2. Samuel can tell the difference, instantly, between what are his thoughts, and what are God’s thoughts. He is aware, almost instinctively, where his words finish and where God’s words start. He thinks Eliab is the one to be anointed, and immediately the voice of God corrects him. Oh Lord, take me there!
  3. The ESV has Hebrews 5:14 saying, “But solid food is for the mature, for those who have their powers of discernment trained by constant practice to distinguish good from evil.” This instant hearing of the voice of God shows Samuel’s spiritual maturity. It shows us that his powers of discernment were trained by constant practice, in fact it was a lifelong practice learned since that night in the tabernacle when, as a child God first called him.  Samuel’s gift for distinguishing between what was good and what was evil, what was man and what was God, what was self and what was the Spirit of God, was learned by practice and being practical in his responses to God.
  4. It causes me to believe that God is speaking constantly to all believers in this fashion. It must grieve the heart of God how rarely some of us hear him.
  5. It also informs us how close were Samuel and Yahweh. It’s like best friends walking together. One says, “I think this is right!” and the All Knowing Friend replies, “No! That is not right, because …,” and then gives the friend the reasons for the correction.
  6. If a man of Samuel’s maturity and gifting gets it wrong when he thinks from his own human resources, how much more do I?  The answer Samuel received to correct his error is one of these divine statements which, even without the context of this story is weighty, is simply one of those eternal truths that allows us to rest in our awe of the character of God.  “Man looks on the outward appearance. God looks on the heart.” The application of this principle is phenomenally ubiquitous.  This is the reason, of course, God could not leave the choice of the new king to Samuel, the correct choosing depended solely on God speaking to a man that was able to listen to what God was saying, and to do what the Word said.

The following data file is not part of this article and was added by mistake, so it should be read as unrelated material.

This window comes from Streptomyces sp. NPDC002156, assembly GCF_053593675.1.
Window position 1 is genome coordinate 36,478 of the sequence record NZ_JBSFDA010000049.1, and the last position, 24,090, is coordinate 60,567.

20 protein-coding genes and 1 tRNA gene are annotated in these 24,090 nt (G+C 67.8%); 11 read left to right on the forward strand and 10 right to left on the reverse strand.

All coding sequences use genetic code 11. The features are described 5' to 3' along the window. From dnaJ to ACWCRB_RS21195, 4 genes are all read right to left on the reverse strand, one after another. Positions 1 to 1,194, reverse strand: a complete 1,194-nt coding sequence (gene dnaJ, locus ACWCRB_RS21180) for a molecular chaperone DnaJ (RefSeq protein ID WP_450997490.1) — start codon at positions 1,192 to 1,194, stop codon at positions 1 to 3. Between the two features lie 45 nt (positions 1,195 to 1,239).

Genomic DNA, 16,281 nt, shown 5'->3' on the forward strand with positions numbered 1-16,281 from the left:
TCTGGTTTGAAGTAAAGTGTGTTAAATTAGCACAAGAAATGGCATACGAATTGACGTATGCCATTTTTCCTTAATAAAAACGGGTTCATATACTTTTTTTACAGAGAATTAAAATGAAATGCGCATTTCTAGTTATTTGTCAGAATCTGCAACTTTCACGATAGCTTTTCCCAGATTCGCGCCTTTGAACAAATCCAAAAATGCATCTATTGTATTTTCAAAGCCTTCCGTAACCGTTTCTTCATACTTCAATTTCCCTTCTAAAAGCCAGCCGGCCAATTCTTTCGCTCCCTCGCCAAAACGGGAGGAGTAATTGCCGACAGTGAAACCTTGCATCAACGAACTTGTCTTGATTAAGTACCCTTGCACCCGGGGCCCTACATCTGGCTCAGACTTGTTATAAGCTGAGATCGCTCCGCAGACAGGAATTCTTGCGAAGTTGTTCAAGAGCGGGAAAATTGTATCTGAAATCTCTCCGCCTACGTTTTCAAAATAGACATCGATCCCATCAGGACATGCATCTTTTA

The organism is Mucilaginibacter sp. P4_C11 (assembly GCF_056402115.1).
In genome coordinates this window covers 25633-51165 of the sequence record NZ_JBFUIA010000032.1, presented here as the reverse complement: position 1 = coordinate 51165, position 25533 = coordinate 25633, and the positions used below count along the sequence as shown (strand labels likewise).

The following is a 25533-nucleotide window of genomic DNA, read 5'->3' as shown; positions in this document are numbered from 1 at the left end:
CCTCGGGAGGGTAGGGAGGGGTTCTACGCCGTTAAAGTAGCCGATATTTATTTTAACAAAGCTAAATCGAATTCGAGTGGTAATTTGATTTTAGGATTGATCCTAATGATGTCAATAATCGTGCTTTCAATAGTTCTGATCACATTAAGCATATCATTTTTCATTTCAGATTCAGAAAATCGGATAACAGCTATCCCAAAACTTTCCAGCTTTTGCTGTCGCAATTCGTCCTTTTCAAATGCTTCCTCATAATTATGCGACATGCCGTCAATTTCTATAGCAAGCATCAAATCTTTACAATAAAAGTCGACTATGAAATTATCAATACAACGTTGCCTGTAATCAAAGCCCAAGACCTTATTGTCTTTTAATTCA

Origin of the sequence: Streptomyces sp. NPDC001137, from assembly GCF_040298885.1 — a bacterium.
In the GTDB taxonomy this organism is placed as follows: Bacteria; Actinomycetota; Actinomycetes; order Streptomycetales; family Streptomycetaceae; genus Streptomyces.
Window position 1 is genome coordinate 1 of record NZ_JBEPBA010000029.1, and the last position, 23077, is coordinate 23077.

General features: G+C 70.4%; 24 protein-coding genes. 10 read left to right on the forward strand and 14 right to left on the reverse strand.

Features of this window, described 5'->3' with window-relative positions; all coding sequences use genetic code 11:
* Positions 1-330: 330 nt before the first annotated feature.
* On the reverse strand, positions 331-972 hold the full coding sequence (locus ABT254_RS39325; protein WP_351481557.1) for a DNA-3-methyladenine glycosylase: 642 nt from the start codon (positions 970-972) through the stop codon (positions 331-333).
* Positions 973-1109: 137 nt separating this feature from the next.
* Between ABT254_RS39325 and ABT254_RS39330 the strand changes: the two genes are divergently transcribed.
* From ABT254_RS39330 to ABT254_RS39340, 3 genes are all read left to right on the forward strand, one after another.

7. The Lord said to Samuel, “Look not on his appearance, or on the height of his stature: because I have refused him: for the Lord sees not as man sees; for man looks on the outward appearance, but the Lord looks on the heart.”  God  knows fully all that characterises the inward and spiritual nature of man. O heart, heart, what are you? A mass of foolishness and absurdities, the vainest, craftiest, wickedest, most foolish thing in nature.

00010 David_anointedSo Eliab stands there with Samuel shaking his head as if he was talking to an invisible other party, which he was. Then Abinadab, Jesse’s second born child entered the room, and passed by in front of Samuel. We are not told what Yahweh whispered to Samuel this time, but we are told plainly that he uttered the words, “The LORD has not chosen this one either.” This meant, assuming that Samuel spoke out loud, that Jesse, Eliab and Abinadab were now aware that Samuel was looking for someone for a special purpose. Could they have guessed what that purpose was before Samuel made it plain? Then entered Shammah (stated in 1 Chronicles 2 to be Shimea). “Nor has the Lord chosen this one,” were Samuel’s spoken words. So now we have father and three sons knowing that on this day God has chosen somebody for something. They probably concluded that it must be somebody of the family, but the biggest and best of the bunch were now excluded. Where was Samuel going in his search?

Verse 10 gives me a problem. It states that, “Jesse made seven of his sons pass before Samuel, but Samuel said, “The LORD has not chosen these.” Why does it give me a problem? Because the verse could not possibly imply that the youngest who (as we are all aware) was out looking after his father’s sheep, and was so young as not to be included even in Jesse’s thoughts for anything to do with “Grown-ups Business,” was one of the seven. It leaves us to believe that David had seven brothers. I cannot see how anybody could disagree with me there. But that would mean that the list in 1 Chronicles 2:13-16 gives a deficient list. It says, “Jesse begat Eliab his firstborn, Abinadab the second, Shimea the third, Nethanel the fourth, Raddai the fifth, Ozem the sixth, and David the seventh.” We are then told of David’s two sisters, “Now their sisters were Zeruiah and Abigail. And the sons of Zeruiah were Abishai, Joab, and Asahel-three.”  Great! No problem! But why does 1 Samuel 16:1o say that seven sons passed by Samuel, not including David?   Ah well! That is a question for when I get to see God’s face.